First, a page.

22 “The biggest challenge for me has been having no partner to talk to,” explains a 72-year-old woman who was widowed ten years ago. “My husband was a good listener. We would talk about the congregation and our share in the Christian ministry.” Another widow says: “Although time heals, I have found it more accurate to say that it is what one does with one’s time that helps one to heal. You are in a better position to help others.” A 67-year-old widower agrees, saying: “A wonderful way to cope with bereavement is to give of yourself in comforting others.”


23, 24. What great comfort does the Bible give for aged ones, particularly those who have been widowed?

23 Though death takes away a beloved mate, Jehovah remains ever faithful, ever sure. “One thing I have asked from Jehovah,” sang King David of old, “it is what I shall look for, that I may dwell in the house of Jehovah all the days of my life, to behold the pleasantness of Jehovah and to look with appreciation upon his temple.”​—Psalm 27:4.

24 “Honor widows that are actually widows,” urges the apostle Paul. (1 Timothy 5:3) The counsel that follows this instruction indicates that worthy  widows without close relatives may have needed material support from the congregation. Nevertheless, the sense of the instruction to “honor” includes the idea of valuing them. What comfort godly widows and widowers can draw from the knowledge that Jehovah values them and will sustain them!​—James 1:27.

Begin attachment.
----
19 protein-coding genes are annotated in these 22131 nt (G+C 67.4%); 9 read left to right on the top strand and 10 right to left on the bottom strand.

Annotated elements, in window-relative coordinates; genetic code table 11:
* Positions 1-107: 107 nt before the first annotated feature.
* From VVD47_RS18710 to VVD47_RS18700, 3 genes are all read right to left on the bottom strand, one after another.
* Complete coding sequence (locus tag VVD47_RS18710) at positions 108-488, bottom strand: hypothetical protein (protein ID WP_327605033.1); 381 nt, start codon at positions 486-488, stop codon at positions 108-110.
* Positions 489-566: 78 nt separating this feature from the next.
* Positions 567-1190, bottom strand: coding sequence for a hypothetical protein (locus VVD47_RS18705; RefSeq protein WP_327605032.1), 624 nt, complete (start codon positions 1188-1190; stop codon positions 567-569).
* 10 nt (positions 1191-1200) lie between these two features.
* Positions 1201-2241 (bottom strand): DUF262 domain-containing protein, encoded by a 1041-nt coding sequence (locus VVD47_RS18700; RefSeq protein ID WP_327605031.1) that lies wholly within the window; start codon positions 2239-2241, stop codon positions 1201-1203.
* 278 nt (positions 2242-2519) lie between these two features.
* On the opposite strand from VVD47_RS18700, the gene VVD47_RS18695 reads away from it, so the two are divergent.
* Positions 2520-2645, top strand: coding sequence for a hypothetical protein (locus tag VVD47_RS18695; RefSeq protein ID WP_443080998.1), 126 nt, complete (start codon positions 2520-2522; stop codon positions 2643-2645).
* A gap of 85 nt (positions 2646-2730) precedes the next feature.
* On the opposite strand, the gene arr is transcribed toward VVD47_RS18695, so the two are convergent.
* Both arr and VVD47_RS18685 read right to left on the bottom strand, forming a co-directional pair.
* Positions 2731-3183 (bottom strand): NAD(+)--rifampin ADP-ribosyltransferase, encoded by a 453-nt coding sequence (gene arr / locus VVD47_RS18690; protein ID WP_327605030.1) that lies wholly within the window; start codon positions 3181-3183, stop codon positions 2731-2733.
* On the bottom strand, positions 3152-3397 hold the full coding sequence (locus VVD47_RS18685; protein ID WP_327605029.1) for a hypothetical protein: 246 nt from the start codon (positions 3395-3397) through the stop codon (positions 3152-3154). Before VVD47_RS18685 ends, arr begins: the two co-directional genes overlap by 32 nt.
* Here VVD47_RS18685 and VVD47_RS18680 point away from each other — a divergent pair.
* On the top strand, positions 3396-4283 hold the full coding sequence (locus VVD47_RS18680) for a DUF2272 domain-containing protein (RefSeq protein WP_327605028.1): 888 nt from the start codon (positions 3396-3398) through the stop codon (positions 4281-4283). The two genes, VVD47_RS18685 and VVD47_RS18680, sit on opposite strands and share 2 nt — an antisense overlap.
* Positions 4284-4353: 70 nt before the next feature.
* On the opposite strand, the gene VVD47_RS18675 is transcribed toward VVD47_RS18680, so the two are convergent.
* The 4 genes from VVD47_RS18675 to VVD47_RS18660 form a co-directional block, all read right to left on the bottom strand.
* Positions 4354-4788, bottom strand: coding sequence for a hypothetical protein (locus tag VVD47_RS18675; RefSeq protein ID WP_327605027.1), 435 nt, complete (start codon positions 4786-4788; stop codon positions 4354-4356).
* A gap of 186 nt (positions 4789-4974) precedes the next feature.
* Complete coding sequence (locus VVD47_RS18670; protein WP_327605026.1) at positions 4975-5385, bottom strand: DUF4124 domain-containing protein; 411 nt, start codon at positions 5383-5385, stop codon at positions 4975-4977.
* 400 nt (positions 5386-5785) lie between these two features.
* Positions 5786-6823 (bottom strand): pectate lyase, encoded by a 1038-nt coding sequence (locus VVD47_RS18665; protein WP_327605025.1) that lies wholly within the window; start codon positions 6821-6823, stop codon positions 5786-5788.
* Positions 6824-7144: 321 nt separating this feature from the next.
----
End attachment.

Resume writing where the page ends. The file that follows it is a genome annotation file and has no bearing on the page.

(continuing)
25. What goal still remains for the elderly?

25 “The splendor of old men is their gray-headedness,” God’s inspired Word declares. It is “a crown of beauty when it is found in the way of righteousness.” (Proverbs 16:31; 20:29) Continue, then, whether married or single once again, to keep Jehovah’s service first in your life. You will thus have a good name with God now and the prospect of eternal life in a world where the pains of old age will be no more.​—Psalm 37:3-5; Isaiah 65:20.

^ par. 20 For a more detailed discussion of this subject, see the brochure When Someone You Love Dies, published by the Watchtower Bible and Tract Society of New York, Inc.